REFLECTIONS OF ARCHBISHOP DIARMUID MARTIN
ON THE CURRENT COVID 19 SITUATION
3 December 2020
I draw your attention to the Pastoral Message of the Bishops of Ireland on our preparations for the celebration of Christmas, issued after our on-line meeting yesterday.
The Bishops address the challenges linked with the celebration of Mass during the Christmas period. The thoughts are the same as our diocesan policy. Allow me to quote some paragraphs:
“Clearly it will be impossible for our usual large congregations to assemble for Mass on Christmas Eve or Christmas Day. We wish to remind Catholics that the obligation to attend Mass on Sundays and Holy Days remains suspended during the pandemic. But Christmas is about more than just one day. Families are welcome to attend Mass at some point during the twelve days from Christmas Eve to Epiphany. Christmas Masses will also be widely available over webcam and we strongly encourage families to “tune in” from the “domestic churches” of their living rooms and join with those who are gathering in their local churches in welcoming the birth of the Christ-child.
It is possible to experience the spiritual richness of this special season in many ways. Our homes can become “little churches” where we invite the Christ-child in. The age-old tradition of having a Christmas crib in the home and gathering there as a family to pray or to sing a carol will be especially meaningful this year. We also invite families or “household bubbles” to pay a visit to their local church at some time during the twelve days to offer a Christmas prayer at the crib and pray together for their families and for those particularly impacted by the pandemic”.
I am aware that at the moment parishes are reflecting of different solutions. I respect that. I would ask that in any decision you take into consideration the effects of your decision on neighboring parishes and that you ensure that your decision is well explained to parishioners and that you elicit understanding and ownership by them.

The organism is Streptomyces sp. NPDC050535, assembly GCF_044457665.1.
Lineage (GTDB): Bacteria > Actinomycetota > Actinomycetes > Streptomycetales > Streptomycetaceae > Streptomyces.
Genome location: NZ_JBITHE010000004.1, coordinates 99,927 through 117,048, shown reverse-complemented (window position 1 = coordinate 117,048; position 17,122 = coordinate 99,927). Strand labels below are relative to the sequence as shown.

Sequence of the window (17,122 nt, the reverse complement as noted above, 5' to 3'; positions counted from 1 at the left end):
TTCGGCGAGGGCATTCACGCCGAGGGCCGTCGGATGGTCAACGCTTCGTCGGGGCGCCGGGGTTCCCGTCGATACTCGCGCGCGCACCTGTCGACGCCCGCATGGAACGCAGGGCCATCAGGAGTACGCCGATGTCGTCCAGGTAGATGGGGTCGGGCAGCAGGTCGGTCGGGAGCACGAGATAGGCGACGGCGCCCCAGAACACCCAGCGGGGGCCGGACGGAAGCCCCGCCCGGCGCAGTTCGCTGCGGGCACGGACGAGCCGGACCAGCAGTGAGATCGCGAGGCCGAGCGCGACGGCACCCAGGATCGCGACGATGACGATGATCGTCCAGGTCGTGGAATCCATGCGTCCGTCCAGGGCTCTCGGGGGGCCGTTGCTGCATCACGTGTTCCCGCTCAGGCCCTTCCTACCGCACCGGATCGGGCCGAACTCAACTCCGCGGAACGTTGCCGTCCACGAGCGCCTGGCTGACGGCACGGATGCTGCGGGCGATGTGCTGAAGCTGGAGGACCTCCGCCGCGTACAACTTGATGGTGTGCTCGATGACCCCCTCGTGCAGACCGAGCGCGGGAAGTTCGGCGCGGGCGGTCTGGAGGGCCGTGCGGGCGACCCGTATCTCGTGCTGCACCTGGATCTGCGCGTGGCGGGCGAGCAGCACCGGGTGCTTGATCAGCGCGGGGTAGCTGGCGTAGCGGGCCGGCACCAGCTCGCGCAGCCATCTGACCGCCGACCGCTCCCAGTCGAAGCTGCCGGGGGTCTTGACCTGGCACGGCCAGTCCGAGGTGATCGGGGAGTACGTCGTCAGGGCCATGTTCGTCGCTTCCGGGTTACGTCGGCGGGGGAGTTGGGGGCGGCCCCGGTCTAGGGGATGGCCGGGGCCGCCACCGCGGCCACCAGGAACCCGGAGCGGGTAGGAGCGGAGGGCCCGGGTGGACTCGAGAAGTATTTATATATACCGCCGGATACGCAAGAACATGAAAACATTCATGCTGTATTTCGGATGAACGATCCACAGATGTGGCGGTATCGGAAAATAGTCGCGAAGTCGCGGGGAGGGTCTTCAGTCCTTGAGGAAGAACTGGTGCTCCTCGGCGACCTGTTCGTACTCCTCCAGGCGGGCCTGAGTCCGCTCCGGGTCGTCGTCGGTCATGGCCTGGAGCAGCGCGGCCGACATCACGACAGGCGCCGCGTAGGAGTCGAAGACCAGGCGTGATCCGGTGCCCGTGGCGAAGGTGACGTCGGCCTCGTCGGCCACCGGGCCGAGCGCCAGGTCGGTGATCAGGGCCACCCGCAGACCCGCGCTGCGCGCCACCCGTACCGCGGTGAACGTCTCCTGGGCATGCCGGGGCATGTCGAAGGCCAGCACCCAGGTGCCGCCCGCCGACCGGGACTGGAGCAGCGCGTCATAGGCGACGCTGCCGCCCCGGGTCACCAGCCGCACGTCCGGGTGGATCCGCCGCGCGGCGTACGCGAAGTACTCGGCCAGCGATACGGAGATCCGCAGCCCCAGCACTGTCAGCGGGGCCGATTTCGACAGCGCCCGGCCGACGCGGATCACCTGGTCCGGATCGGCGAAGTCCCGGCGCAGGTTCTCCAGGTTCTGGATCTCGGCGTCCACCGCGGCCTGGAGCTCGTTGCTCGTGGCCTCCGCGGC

We have to be careful not to focus only on the liturgical celebration of Christmas. We have to see where our parishes can generate an atmosphere of care and kindness for those for whom this Christmas will be one tinged with sadness. We celebrate the birth of Jesus both within our Church buildings but also by bringing the message and the magic of Christ to those we encounter. Our ministry is not limited just to sacramental ministry. We have to witness in society to what the sacraments means. I quote again from the Bishops’ message.
“We are particularly conscious of those whose livelihoods have been seriously threatened by the pandemic. We keep in mind those for whom Christmas time may bring feelings of sadness – people coping with bereavement, families that cannot be together, those in care homes who can only have limited visits from their loved ones. Christmas can be difficult for Irish emigrants and migrants living in Ireland, who are unable to travel home”.
We know also how much organisations such as the Saint Vincent de Paul Society and Crosscare need financial support to help them carry out their work over Christmas.
We have also to be cautious about hopes that the approval of vaccines will quickly change the need for vigilance. Vaccines will not radically change the situation overnight. It will be some considerable time before a wide sector of the population will be vaccinated. The battle with this virus will take much longer than many imagine and that in the meantime the current norms of hygiene, safe distancing and strict limitation of personal contacts are still then fundamentals.
We have to ensure that we restrict our gatherings to what is essential and use good sense and prudence to avoid risk especially to children and the elderly. Where safety cannot be respected then better show restraint.
Finally I draw your attention to the on line video “retreat” videos which have been prepared by the Office for Clergy and which are coming on line in these days.
December 3, 2020